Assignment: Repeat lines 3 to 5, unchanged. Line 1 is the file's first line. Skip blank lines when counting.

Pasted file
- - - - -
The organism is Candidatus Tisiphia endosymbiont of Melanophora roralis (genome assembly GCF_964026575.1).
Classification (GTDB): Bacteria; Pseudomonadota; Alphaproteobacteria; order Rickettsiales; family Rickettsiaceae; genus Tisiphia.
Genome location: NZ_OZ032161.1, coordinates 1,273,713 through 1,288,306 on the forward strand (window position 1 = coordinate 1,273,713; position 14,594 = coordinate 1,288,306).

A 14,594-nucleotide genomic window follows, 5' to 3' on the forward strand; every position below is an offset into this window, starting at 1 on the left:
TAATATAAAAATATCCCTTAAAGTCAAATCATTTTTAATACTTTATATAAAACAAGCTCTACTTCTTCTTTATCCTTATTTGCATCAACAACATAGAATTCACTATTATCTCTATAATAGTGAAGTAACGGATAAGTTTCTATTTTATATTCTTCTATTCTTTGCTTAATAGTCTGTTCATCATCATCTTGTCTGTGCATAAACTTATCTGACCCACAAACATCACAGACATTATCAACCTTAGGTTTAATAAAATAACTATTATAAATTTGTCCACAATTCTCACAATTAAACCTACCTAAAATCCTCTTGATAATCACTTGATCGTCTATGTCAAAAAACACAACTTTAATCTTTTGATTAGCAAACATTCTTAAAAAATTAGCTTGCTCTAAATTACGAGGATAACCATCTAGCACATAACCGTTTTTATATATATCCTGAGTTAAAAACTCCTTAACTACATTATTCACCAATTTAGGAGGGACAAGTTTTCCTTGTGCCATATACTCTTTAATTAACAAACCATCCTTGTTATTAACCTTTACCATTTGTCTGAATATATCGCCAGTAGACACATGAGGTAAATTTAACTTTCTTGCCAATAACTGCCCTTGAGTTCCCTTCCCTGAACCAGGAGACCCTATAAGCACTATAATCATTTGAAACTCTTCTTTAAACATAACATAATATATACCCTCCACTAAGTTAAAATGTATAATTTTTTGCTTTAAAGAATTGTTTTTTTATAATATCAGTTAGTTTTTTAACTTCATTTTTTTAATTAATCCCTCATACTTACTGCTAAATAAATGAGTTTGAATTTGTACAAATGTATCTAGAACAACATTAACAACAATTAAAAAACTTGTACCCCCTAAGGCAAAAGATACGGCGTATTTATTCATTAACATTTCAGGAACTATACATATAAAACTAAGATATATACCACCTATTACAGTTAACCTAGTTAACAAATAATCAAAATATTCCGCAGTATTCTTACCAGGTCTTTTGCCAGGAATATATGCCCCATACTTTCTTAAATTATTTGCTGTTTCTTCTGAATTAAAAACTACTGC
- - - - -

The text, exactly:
Genome location: NZ_OZ032161.1, coordinates 1,273,713 through 1,288,306 on the forward strand (window position 1 = coordinate 1,273,713; position 14,594 = coordinate 1,288,306).

A 14,594-nucleotide genomic window follows, 5' to 3' on the forward strand; every position below is an offset into this window, starting at 1 on the left:
TAATATAAAAATATCCCTTAAAGTCAAATCATTTTTAATACTTTATATAAAACAAGCTCTACTTCTTCTTTATCCTTATTTGCATCAACAACATAGAATTCACTATTATCTCTATAATAGTGAAGTAACGGATAAGTTTCTATTTTATATTCTTCTATTCTTTGCTTAATAGTCTGTTCATCATCATCTTGTCTGTGCATAAACTTATCTGACCCACAAACATCACAGACATTATCAACCTTAGGTTTAATAAAATAACTATTATAAATTTGTCCACAATTCTCACAATTAAACCTACCTAAAATCCTCTTGATAATCACTTGATCGTCTATGTCAAAAAACACAACTTTAATCTTTTGATTAGCAAACATTCTTAAAAAATTAGCTTGCTCTAAATTACGAGGATAACCATCTAGCACATAACCGTTTTTATATATATCCTGAGTTAAAAACTCCTTAACTACATTATTCACCAATTTAGGAGGGACAAGTTTTCCTTGTGCCATATACTCTTTAATTAACAAACCATCCTTGTTATTAACCTTTACCATTTGTCTGAATATATCGCCAGTAGACACATGAGGTAAATTTAACTTTCTTGCCAATAACTGCCCTTGAGTTCCCTTCCCTGAACCAGGAGACCCTATAAGCACTATAATCATTTGAAACTCTTCTTTAAACATAACATAATATATACCCTCCACTAAGTTAAAATGTATAATTTTTTGCTTTAAAGAATTGTTTTTTTATAATATCAGTTAGTTTTTTAACTTCATTTTTTTAATTAATCCCTCATACTTACTGCTAAATAAATGAGTTTGAATTTGTACAAATGTATCTAGAACAACATTAACAACAATTAAAAAACTTGTACCCCCTAAGGCAAAAGATACGGCGTATTTATTCATTAACATTTCAGGAACTATACATATAAAACTAAGATATATACCACCTATTACAGTTAACCTAGTTAACAAATAATCAAAATATTCCGCAGTATTCTTACCAGGTCTTTTGCCAGGAATATATGCCCCATACTTTCTTAAATTATTTGCTGTTTCTTCTGAATTAAAAACTACTGC